A special mention must be made of Ellie Blewitt who essays the role of Belinda. The decadent beauty of Frost notwithstanding, Blewitt holds her ground as she essays the role of the sister who is almost Machiavellian in her scheming. There is an awkward stiffness to Blewitt, which while being flinching initially, is put to great use by the actress herself over the course of the performance. She plays the stiffness to her favour by embueing her actions with an almost devilish charm which, in the face of chaos eventually breaking out, works absolute wonders for the viewer. Blewitt is an absolute delight to watch in the second act of the opera, as she goes from pretending to care for Dido to actually scheming for her downfall. I cannot wait to see what she does next! 

The decision to stage this play in the King’s Building Chapel is another stroke of genius that the production benefits from. The setting, with its preserved frescos, arching vaults and spectacular acoustics, adds an element of expanding gothic dread to the performance that serves to heighten the drama. It is to Kellen’s credit as a director, that she ensures her actors make coherent use of the chapel space – closing in to evoke a sense of claustrophobia when needed and spreading all over when entering a character’s psycho-space again. The final stretch, with its heightened sense of tragic drama plays out wonderfully as the actors proceed to walk with lit candles in the darkened chapel space. The final ebbing movement was played out with great panache on the organ, as Belinda is crowned Queen of Carthage – just the kind of tragic spectacle one visits the opera for.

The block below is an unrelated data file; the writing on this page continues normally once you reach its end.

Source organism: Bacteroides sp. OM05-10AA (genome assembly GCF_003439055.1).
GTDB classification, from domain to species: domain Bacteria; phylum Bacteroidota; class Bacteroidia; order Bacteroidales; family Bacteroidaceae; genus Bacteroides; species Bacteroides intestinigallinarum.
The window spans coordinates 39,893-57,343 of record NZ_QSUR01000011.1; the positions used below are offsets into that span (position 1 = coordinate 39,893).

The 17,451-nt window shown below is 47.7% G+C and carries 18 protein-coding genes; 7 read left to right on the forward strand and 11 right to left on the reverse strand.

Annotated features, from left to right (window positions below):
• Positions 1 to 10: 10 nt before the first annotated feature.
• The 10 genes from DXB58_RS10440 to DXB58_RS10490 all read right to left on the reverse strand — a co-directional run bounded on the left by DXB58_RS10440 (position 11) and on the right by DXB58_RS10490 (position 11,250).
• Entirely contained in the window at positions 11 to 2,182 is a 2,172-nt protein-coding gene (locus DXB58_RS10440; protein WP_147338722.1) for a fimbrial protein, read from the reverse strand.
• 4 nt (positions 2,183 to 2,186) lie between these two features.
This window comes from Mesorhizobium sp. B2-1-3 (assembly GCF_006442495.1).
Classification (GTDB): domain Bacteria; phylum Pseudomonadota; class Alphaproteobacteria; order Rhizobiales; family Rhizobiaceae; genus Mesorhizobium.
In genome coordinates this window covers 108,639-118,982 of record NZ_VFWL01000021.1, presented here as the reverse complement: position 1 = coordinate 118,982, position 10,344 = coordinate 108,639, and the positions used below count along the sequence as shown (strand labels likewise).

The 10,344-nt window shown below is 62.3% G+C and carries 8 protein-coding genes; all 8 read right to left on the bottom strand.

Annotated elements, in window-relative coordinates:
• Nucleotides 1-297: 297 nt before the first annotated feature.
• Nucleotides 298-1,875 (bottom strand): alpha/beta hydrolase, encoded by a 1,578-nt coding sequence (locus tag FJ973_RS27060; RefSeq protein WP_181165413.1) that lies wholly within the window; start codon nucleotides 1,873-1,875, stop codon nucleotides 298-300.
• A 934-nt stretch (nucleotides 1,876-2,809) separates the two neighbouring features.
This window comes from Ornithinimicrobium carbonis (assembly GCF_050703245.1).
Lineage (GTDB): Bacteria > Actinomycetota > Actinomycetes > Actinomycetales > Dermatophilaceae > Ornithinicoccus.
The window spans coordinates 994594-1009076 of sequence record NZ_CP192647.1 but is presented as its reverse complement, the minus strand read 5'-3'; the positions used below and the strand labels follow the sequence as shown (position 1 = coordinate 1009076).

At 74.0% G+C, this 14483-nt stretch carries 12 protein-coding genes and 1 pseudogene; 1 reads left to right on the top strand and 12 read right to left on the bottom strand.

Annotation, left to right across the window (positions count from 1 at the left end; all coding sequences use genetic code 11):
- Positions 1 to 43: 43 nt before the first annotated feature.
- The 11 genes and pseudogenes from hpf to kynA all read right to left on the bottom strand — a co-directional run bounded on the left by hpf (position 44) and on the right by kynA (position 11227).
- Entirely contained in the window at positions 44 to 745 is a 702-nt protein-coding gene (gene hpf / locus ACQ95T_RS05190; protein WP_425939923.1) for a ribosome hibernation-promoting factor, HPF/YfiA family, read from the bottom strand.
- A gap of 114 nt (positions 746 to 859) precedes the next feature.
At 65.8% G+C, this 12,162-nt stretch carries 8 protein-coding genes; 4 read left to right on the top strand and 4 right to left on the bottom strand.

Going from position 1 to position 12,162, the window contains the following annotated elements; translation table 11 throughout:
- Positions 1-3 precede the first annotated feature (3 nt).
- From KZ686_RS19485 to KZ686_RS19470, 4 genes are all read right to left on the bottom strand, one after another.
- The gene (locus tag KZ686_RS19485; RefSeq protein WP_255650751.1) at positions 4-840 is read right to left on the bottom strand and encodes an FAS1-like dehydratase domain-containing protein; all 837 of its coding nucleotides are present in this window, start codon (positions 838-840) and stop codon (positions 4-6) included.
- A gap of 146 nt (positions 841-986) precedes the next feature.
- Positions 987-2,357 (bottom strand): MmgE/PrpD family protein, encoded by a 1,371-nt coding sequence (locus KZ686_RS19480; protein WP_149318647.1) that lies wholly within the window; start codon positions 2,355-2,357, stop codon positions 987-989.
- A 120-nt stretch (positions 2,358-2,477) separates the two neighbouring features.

The final sequence of the production. Image by Media Editor Elizabeth Grace for Roar News.

I had first read about the story of Dido and Aeneas in Shakespeare’s “Merchant of Venice”, in the fifth act when Jessica and Lorenzo romance each other under the moonlight in Belmont. Shakespeare evokes an image of acute melancholia, as Jessica describes the image of Dido bidding farewell to Aeneas with a single willow branch in her hand. The story of these two fated lovers has always been a symbol of yearning in the literary imagination. And despite a lingering sense of dread and eventual melancholia that is spelt across the performance, it is to the production’s credit that it adds another, and equally important dimension to the story. In choosing to focus on the function of leadership and how it is shaped by public opinion, and how much of a social trial our female leaders are subjected through varied modes of slut-shaming, this adaptation of Purcell’s classic becomes timely and relevant. And that is a triumph in itself!